Did you know that we make over 200 decisions daily concerning food?
I didn’t. And that was just one fact I learnt from Dr. Brian Wansink‘s book, Mindless Eating: Why We Eat More Than We Think.
Brian is a highly experienced academic, scientist and marketing researcher specialising in food and consumer behaviour. Brian’s smart, funny and active on Twitter. Check out Brian’s Twitter here.
He doesn’t advocate going on diets, eating only vegetables or abstaining from any type of food. Brian simply emphasises that we take a closer look at how and what we’re eating. Not that we all want to go on a diet or concentrate too much on what we’re eating. Brian believes, “The best diet is the one you don’t know you’re on.”
As we age, over the years we commonly become heavier and heavier and Brian shows us potential ways that this could have happened. There’s countless stories of people adopting relaxed eating habits then not noticing that they’re a few sizes larger.
Mindless Eating suggests easy ways we can adjust our eating habits to ensure we don’t jeopardise our health, while still enjoying the foods that we love.
Mindless Eating looks at:
- how there are hidden environmental factors which can shape our eating habits,
- how packaging and presentation of food affects how we eat,
- how our mood effects on our habits,
- comfort food patterns,
- fast food convenience and marketing, and
- useful tips for more mindful eating.
Apparently, it’s the details we need to take more notice of. When it comes to food – size matters. The size of our plates, the size of our servings, and the size of the packaging all have an effect on how we eat.
When we’re more mindful that we’re more likely to eat more if we eat straight from the packet or when we serve ourselves a full helping, we can make positive changes to ensure that we don’t mindlessly eat our way to gaining unnecessary weight.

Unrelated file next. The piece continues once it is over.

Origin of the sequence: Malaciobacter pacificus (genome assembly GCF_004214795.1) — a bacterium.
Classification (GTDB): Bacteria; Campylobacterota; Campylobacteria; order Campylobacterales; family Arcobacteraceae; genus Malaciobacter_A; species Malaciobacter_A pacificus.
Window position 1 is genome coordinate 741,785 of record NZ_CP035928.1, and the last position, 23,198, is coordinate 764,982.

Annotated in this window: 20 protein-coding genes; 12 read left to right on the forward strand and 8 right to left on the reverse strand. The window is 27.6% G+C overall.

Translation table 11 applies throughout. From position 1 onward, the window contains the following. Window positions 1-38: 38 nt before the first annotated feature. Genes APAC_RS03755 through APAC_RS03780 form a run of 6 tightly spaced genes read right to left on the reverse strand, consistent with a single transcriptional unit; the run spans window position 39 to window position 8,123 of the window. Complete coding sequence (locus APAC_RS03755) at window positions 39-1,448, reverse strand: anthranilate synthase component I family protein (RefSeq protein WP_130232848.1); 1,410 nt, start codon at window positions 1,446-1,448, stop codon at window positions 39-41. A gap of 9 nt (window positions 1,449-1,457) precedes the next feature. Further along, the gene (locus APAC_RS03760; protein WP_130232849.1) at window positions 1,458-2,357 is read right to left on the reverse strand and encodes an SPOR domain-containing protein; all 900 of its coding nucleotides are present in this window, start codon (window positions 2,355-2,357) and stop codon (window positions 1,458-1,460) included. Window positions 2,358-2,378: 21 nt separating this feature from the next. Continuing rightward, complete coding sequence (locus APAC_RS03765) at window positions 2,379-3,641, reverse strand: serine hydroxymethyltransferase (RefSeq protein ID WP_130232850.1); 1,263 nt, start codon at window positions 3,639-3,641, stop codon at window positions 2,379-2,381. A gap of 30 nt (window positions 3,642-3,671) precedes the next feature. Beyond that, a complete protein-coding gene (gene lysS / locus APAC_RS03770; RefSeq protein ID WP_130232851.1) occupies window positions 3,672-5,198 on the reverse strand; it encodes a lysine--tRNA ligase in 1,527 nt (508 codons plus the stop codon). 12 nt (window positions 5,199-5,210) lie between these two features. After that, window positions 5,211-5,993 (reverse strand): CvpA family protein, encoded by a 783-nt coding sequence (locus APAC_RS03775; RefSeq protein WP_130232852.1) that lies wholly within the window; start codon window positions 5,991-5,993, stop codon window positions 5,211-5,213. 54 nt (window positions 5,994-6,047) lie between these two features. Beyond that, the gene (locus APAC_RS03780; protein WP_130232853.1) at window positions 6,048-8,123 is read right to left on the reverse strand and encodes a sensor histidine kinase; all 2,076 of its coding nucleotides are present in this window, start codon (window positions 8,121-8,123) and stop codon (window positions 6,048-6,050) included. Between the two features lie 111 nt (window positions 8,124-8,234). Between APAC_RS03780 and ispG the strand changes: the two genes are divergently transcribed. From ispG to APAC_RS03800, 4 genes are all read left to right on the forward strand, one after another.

If you’re looking to improve your eating habits, Brian suggests using the Power of Three where you make just three adjustments to your eating habits and tick them off a chart daily. These three habits could include either a) Policies such as, “I’ll start eating last and finish last” so as to maintain a slower eating pace or b) Trade Offs such as, “I can only have dessert if I’ve worked out today”.
These three daily habits should have about a 100 calorie difference in your consumption which can equal to 30 pounds or 13 kgs by the end of the year.
Parents & Food
Mindless Eating highlighted that parents have huge effects on how their children’s eating habits will develop. If adults have an aversion to a certain type of food, they can easily pass on that dislike to their children with a simple facial expression. Children are so impressionable; Mindless Eating explains that even babies and toddlers take cues from the people who feed them about the taste of their food.
I loved one particular story from the book. One fabulous parent told her two young boys that eating broccoli was like eating dinosaur trees. This change in perception from thinking broccoli is just another vegetable to it being an amazing role playing tool, managed to spark a revolution in their day care where most of the children thought it was cool to eat broccoli. Now that is excellent parenting.
Mindless or Mindful Choices
Mindless Eating is refreshingly full of useful information about our eating habits and how the food industry has progressed. It shows us ways we can take control of our consumption by being mindful of our choices one day at a time. Mindless Eating sparked an active website where you can find excerpts from the book and plenty of useful information.
This book is a fun and easy read if you’re wanting a little more insight to just some of those 200 food related decisions we make every day.
- Do you ever finish a meal and realise you didn’t taste any of it?
- Do you really know why our favourite foods are your favourites?
- How often do you eat straight from a packet?